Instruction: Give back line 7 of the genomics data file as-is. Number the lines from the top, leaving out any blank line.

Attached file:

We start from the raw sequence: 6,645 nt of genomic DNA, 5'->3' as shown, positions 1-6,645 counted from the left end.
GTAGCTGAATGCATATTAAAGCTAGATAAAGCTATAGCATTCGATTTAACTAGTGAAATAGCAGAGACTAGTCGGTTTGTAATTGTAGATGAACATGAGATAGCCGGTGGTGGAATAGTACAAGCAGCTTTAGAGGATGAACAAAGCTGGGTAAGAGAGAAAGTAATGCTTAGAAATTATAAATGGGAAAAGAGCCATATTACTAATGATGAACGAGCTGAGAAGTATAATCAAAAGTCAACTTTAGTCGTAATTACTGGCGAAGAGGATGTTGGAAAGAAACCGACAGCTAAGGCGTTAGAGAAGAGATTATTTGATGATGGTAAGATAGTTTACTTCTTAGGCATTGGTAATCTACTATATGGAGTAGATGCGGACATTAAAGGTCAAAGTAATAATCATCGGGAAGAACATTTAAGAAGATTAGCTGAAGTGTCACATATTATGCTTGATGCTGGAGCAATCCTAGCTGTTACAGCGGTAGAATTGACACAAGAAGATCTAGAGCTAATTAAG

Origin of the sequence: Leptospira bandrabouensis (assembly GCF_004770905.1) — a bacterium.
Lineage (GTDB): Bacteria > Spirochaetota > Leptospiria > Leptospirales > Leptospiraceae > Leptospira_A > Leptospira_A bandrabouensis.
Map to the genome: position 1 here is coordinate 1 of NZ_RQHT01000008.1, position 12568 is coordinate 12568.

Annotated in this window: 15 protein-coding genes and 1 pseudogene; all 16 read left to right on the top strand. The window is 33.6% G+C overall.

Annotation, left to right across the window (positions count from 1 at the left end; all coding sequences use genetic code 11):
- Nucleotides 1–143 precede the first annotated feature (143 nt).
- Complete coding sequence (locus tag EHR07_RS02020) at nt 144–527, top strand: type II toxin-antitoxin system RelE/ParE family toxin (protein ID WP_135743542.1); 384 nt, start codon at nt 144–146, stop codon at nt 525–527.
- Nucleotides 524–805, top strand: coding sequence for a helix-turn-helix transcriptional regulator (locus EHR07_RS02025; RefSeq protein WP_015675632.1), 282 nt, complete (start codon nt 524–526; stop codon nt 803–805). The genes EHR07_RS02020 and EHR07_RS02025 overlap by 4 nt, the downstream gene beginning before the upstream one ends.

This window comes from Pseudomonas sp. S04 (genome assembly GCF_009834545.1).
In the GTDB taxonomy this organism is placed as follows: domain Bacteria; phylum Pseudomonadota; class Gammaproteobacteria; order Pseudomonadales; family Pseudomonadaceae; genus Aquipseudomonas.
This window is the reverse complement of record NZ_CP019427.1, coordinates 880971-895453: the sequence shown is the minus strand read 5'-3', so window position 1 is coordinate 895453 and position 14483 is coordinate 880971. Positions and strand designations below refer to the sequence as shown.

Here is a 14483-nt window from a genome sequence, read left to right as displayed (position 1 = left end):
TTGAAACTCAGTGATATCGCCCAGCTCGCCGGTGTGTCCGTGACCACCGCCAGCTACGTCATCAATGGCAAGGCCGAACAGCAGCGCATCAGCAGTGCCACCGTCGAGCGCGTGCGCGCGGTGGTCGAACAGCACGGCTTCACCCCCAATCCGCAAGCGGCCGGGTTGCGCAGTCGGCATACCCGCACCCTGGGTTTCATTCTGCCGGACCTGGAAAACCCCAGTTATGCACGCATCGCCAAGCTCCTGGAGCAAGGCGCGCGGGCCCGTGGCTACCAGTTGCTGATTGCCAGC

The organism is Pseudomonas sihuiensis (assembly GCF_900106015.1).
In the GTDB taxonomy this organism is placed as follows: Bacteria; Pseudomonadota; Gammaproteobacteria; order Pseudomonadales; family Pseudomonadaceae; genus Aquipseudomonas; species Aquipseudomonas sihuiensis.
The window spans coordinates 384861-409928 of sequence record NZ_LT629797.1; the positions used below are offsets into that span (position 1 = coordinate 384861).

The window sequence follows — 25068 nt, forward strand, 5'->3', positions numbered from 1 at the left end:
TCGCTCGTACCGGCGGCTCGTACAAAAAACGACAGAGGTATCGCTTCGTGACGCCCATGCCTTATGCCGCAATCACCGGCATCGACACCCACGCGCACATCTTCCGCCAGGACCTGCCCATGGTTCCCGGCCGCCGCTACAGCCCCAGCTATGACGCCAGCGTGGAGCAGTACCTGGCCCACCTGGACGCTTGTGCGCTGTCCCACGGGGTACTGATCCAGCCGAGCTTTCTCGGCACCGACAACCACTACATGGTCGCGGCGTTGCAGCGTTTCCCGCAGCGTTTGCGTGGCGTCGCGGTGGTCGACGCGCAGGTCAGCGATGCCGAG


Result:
Annotation, left to right across the window (positions count from 1 at the left end; all coding sequences use genetic code 11):